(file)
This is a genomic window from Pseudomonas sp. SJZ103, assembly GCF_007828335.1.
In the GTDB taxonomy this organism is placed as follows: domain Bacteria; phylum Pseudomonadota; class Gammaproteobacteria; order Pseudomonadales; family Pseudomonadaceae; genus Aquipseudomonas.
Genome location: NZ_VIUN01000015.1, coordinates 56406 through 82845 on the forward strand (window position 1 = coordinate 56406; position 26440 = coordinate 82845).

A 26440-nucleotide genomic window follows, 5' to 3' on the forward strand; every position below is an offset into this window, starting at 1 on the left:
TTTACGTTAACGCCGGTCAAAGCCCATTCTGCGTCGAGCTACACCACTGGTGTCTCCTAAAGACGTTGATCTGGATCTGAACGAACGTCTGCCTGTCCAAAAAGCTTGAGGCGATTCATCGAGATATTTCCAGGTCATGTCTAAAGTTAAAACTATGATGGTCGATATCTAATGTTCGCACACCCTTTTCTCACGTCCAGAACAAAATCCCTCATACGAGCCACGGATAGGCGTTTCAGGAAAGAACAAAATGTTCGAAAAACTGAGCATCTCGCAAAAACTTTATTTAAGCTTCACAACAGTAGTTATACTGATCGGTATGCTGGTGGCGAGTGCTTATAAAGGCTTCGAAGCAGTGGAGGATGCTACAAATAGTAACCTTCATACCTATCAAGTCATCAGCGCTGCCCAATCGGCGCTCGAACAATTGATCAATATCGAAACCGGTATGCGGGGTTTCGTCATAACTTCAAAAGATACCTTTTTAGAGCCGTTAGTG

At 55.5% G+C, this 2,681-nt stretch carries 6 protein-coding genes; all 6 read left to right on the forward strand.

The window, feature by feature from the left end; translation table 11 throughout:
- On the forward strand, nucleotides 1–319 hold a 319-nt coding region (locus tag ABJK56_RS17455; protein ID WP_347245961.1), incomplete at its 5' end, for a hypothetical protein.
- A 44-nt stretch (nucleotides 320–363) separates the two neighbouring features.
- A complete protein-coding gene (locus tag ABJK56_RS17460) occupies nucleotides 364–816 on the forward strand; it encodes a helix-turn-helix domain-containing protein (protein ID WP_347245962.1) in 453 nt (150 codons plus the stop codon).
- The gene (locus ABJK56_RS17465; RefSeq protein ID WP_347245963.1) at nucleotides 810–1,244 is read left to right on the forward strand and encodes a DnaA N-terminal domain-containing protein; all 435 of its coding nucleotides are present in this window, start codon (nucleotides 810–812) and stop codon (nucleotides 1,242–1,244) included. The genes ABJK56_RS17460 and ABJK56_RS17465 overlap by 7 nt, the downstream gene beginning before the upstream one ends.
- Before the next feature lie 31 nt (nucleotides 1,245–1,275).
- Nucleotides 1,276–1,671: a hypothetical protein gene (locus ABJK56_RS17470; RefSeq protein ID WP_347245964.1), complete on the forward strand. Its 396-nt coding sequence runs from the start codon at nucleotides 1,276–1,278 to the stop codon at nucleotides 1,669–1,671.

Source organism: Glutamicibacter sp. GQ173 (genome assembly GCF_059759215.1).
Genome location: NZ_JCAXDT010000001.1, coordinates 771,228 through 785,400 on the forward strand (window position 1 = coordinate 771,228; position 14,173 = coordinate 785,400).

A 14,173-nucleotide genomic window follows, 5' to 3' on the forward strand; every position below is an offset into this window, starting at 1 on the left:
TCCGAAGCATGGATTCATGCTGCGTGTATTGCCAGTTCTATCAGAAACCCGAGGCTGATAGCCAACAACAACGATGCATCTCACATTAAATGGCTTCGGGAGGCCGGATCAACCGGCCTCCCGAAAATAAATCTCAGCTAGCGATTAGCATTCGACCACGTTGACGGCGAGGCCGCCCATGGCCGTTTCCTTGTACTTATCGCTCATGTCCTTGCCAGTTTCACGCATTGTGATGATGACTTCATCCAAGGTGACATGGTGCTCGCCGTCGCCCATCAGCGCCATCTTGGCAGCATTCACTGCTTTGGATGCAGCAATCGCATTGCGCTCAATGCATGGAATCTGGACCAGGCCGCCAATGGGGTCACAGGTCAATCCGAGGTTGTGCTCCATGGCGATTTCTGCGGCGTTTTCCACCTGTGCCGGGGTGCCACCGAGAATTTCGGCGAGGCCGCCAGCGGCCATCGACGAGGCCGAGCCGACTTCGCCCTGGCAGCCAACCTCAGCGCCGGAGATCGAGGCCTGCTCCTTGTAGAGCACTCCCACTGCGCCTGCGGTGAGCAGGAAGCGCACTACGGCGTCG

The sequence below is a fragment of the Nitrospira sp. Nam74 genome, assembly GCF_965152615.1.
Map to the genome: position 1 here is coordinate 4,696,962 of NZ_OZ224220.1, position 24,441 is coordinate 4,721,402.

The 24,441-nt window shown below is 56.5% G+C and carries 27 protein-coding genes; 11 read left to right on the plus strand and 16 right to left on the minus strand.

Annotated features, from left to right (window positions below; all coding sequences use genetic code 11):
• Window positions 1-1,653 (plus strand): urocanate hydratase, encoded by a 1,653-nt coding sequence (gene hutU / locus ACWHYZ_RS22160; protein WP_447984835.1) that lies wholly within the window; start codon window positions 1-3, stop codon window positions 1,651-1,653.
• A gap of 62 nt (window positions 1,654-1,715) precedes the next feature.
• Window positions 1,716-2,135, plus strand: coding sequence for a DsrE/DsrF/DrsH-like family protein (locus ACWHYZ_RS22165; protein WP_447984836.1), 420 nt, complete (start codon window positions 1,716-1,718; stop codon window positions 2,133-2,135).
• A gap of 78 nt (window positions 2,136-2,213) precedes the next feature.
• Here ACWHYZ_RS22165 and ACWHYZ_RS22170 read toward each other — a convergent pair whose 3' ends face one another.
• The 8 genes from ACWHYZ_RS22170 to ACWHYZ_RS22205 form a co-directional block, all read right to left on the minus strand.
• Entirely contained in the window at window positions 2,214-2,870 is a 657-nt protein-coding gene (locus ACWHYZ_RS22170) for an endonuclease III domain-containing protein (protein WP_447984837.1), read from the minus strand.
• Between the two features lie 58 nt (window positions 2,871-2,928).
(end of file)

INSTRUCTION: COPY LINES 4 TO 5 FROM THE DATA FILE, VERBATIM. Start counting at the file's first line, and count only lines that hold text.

A 26440-nucleotide genomic window follows, 5' to 3' on the forward strand; every position below is an offset into this window, starting at 1 on the left:
TTTACGTTAACGCCGGTCAAAGCCCATTCTGCGTCGAGCTACACCACTGGTGTCTCCTAAAGACGTTGATCTGGATCTGAACGAACGTCTGCCTGTCCAAAAAGCTTGAGGCGATTCATCGAGATATTTCCAGGTCATGTCTAAAGTTAAAACTATGATGGTCGATATCTAATGTTCGCACACCCTTTTCTCACGTCCAGAACAAAATCCCTCATACGAGCCACGGATAGGCGTTTCAGGAAAGAACAAAATGTTCGAAAAACTGAGCATCTCGCAAAAACTTTATTTAAGCTTCACAACAGTAGTTATACTGATCGGTATGCTGGTGGCGAGTGCTTATAAAGGCTTCGAAGCAGTGGAGGATGCTACAAATAGTAACCTTCATACCTATCAAGTCATCAGCGCTGCCCAATCGGCGCTCGAACAATTGATCAATATCGAAACCGGTATGCGGGGTTTCGTCATAACTTCAAAAGATACCTTTTTAGAGCCGTTAGTG